IRS Warns about Private Debt Collectors for Tax Season 2018

What accountants can do to help. And 20 other problems.

By Rick Telberg
CPA Trendlines

The Internal Revenue Tax Code requires the National Tax Advocate to prepare an annual report to Congress that summarizes at least 20 of the most serious problems encountered by taxpayers.

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But not necessarily the top 20. Because discussing the top 20 each year could get repetitious when the problems aren’t solved, and other problems would never get their day in the sun.

The IRS watchdog solved that problem by going thematically. This year it picked five themes and focused on problems relating to them. The themes for the 2017 Annual Report to Congress are:

  1. Tax Administration
  2. The Right to Quality Service
  3. Special Taxpayer Populations
  4. Independent Administration Appeal
  5. Revenue Protection

Twenty, it turned out, wasn’t enough. The advocate couldn’t resist going for 21. It ranked them as best it could under such criteria as

  1. impact on taxpayer rights,
  2. number of taxpayers affected,
  3. interest, sensitivity and visibility,
  4. barriers these problems present to compliance,
  5. revenue impact and
  6. trends picked up by the NTA management information system.

#1 Top Problem

Accountants, CPAs and tax practitioners should be aware of what bobbed up to the top of the ranking under this year’s themes: private debt collection.

In 2015, Congress required the IRS to start outsourcing its “inactive tax receivables.” And look what happened: In 2017, the IRS spent $20 million administering the outsourcing program but collected only $6.7 million in receivables. Private collection agencies recouped only 1 percent of the $920 million of inactive debt receivables assigned to them. The IRS collected 40 percent as much as the debt collectors simply by sending out a letter informing taxpayers that their debts had been assigned to a collection agency.

That may be a rotten deal for the IRS and taxpayers, but there’s good news for the collection agencies. They get their commission whether the taxes were paid due to their own action or that of the IRS. PCAs can get a commission of up to 25 percent. And the IRS (rather than the national treasury) gets to keep another 25 percent.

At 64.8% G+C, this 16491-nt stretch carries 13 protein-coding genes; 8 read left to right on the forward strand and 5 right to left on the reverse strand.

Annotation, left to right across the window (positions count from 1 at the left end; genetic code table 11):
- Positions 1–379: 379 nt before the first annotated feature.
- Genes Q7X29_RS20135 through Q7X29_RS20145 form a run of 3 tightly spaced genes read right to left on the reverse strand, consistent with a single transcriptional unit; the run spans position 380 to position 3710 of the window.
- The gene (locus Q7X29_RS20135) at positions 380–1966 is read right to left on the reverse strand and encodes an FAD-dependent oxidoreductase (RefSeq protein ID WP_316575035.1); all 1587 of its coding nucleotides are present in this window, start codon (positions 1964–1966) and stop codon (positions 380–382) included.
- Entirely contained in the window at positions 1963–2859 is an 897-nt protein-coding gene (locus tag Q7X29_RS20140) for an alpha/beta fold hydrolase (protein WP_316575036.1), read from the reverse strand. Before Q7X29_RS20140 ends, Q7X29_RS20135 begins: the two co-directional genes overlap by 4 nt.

As predicted by the NTA back in 2015, the program fell most heavily on taxpayers suffering economic hardship. Of the 4,100 taxpayers who made payments after their debt was outsourced,

  1. Median income was about $41,000;
  2. Over 1,100 taxpayers – 28 percent – had incomes below $20,000;
  3. 19 percent had incomes below the federal poverty level;
  4. 44 percent had incomes below 250 percent of the federal poverty level;
  5. Five percent were receiving Social Security income and had a median income of $14,365 (and, by law, being Social Security recipients, should not have been turned over to collection agencies); and
  6. Of the 1,700 taxpayers who entered installment agreements, 45 percent had income below their allowable living expenses. In other words, they promised more than they could afford

The National Taxpayer Advocate recommended seven corrective actions the IRS should take. As for CPA firms and tax preparers, any clients being turned over to a PCA should be made aware that either the IRS or a PCA may be abusing their taxpayer rights. This is a great opportunity for CPAs and preparers to put their knowledge to good use.

One Response to “IRS Warns about Private Debt Collectors for Tax Season 2018”

  1. Henry

    If that happened in the corporate world, someone would definitely be fired, don’t you agree?


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